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Cancer Adjuvant Therapy

Stress and Cancer

Few events are as stressful as a diagnosis of cancer. As the stress level increases, the outpouring of the adrenal cortex hormone (cortisol) also increases. Women with breast cancer who had abnormal cortisol rhythms survived an average of 3.2 years, while those with normal rhythms survived an average of 4.5 years (more than a year longer). The difference in survival times began to emerge about 1 year after the cortisol testing and continued for at least 6 additional years (Richter 2000).

Animal studies, mostly involving rats, demonstrated stress as a causal factor in cancer. The onset of cancer appears similarly allied in humans, with the immune system highly responsive to emotional pitfalls. It is well established that when the individual is emotionally challenged, cancer has a significant advantage (Levy et al. 1987).

Psychobiologist Shamgar Ben-Eliyahu, Ph.D., has been working for the past decade on stress, tumor development, and the activity of NK cells (Ben-Eliyahu et al. 2000). Considering all immune system cells, NK cells show the strongest activity in preventing metastasis and the strongest response to stress. Even short-term stress decreases NK cell activity in laboratory animals, significantly increasing the risk of certain types of cancer and metastasis. Gender plays a significant role in the NK cell response to stress, with men more adversely affected than women (Pehlivanoglu 2012). The stress of abdominal surgery promotes the growth of cancerous tumors in rats, a sequence thought orchestrated by NK cell suppression (Ben-Eliyahu et al. 1999).

High levels of neuropeptide-gamma are observed in the bloodstream of depressed individuals, an elevation synonymous with immune suppression (Ader et al. 1981; Scanlan et al. 2001). Macrophages (pathogen scavengers) have receptor sites that attract endorphins (mood enhancers with analgesic traits). With the right emotional programming, white blood cells swim through the bloodstream with determination; conversely, under stress, immune competence falters, and the immune attack becomes lethargic.

Breast cancer patients with the most anxiety had a weaker immune response and were less equipped to fight the disease. The following stress-associated situations and personality types are associated with breast cancer: (1) the use of denial or repression as a coping strategy, (2) an experience of separation or loss, (3) a history of stressful life experiences, (4) a tendency toward melancholy and hopelessness (this trait has, since antiquity, been associated with uterine and breast cancers), and (5) a personality type characterized by conflict avoidance. It is theorized that the genes that cause one to avoid conflict are the same genes that increase susceptibility to cancer (Goodkin et al. 1986; Darmon 1993).

Also, psychological stress induces the production of pro-inflammatory cytokines, such as TNF-alpha, IL-6, and IL-10 (Maes et al. 2000), which play a role in malignancies.

The effect of chronic stress on the immune system of 116 recently treated breast cancer patients found (reproducibly) that stress levels significantly predicted (1) lower NK cell activity, (2) diminished response of NK cells to interferon-gamma, and (3) decreased proliferation of lymphocytes, white blood cells considered the army of the immune system (Andersen et al. 1998). Oncologists often suggest stress management, such as meditation, yoga and breathing exercises, guided imagery, or spirituality, to help bring about calm.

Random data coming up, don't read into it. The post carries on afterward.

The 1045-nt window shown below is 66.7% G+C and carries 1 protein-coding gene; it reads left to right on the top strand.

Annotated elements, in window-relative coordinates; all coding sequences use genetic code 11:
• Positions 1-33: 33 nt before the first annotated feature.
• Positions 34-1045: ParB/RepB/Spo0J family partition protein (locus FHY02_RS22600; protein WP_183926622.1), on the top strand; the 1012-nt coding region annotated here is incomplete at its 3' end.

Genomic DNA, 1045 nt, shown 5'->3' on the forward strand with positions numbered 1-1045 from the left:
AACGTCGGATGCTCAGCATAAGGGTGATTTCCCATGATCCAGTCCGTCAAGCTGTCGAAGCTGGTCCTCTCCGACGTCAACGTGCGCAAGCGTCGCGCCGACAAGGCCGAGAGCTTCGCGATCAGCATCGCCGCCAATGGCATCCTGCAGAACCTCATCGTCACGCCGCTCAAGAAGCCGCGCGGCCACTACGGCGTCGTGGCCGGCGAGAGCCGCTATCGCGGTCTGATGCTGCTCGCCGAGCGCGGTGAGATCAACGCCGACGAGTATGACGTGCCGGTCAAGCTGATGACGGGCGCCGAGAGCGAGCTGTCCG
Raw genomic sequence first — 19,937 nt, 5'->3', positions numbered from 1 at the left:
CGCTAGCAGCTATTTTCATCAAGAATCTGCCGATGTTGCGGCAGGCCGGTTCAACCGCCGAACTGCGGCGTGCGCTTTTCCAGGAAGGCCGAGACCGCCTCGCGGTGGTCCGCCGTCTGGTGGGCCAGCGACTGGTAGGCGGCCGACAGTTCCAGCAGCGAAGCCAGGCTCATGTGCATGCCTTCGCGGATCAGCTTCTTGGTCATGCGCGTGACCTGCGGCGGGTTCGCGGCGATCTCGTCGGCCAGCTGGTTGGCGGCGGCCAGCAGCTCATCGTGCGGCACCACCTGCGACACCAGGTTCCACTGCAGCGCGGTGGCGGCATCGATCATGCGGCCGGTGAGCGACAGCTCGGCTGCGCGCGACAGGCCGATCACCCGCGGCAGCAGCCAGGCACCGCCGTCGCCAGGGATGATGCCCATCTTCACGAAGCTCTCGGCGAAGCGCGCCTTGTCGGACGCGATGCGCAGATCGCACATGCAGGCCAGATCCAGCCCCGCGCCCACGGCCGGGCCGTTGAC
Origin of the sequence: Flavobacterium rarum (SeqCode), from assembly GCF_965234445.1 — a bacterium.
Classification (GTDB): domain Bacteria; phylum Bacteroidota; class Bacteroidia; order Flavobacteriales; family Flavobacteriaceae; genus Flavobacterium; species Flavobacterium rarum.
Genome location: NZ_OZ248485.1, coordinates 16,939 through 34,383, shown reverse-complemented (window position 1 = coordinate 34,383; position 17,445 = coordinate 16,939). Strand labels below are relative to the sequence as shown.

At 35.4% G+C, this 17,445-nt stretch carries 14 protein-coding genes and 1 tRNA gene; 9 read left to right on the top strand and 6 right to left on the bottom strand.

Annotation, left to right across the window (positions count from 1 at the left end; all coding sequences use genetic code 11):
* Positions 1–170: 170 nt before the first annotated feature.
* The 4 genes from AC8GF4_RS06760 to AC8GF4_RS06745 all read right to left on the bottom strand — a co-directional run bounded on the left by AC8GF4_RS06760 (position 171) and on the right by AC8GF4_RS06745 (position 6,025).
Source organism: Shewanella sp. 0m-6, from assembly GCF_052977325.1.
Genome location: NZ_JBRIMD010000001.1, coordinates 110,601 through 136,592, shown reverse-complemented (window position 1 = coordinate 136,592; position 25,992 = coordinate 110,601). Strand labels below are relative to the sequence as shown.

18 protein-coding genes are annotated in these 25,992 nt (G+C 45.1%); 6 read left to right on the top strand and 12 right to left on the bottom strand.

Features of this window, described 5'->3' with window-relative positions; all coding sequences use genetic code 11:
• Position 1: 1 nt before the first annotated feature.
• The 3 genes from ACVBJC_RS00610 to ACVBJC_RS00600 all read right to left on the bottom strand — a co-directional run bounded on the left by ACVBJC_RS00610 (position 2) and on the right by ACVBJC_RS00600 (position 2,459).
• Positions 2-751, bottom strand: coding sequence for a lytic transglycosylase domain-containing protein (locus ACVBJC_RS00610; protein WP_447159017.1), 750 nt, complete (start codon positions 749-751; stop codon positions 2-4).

Because the cells responsible for cancer surveillance work best in an environment favoring confidence and calm, it is important that the message springing from our thoughts and transmitted to cells is commensurate with healing. Fright, pessimism, and melancholy send uncertain instructions and the cells respond with a feeble effort. The enduring message (fear or assurance, despair or hopefulness, laughter or tears) reflects our hour-to-hour psyche and sets the tone for health victories or failures. Expect little more from your body than the quality of your thoughts at this very moment: "As a man thinks in his heart, so is he" (Proverbs 23:7).

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This information (and any accompanying material) is not intended to replace the attention or advice of a physician or other qualified health care professional. Anyone who wishes to embark on any dietary, drug, exercise, or other lifestyle change intended to prevent or treat a specific disease or condition should first consult with and seek clearance from a physician or other qualified health care professional. Pregnant women in particular should seek the advice of a physician before using any protocol listed on this website. The protocols described on this website are for adults only, unless otherwise specified. Product labels may contain important safety information and the most recent product information provided by the product manufacturers should be carefully reviewed prior to use to verify the dose, administration, and contraindications. National, state, and local laws may vary regarding the use and application of many of the treatments discussed. The reader assumes the risk of any injuries. The authors and publishers, their affiliates and assigns are not liable for any injury and/or damage to persons arising from this protocol and expressly disclaim responsibility for any adverse effects resulting from the use of the information contained herein.

The protocols raise many issues that are subject to change as new data emerge. None of our suggested protocol regimens can guarantee health benefits. The publisher has not performed independent verification of the data contained herein, and expressly disclaim responsibility for any error in literature.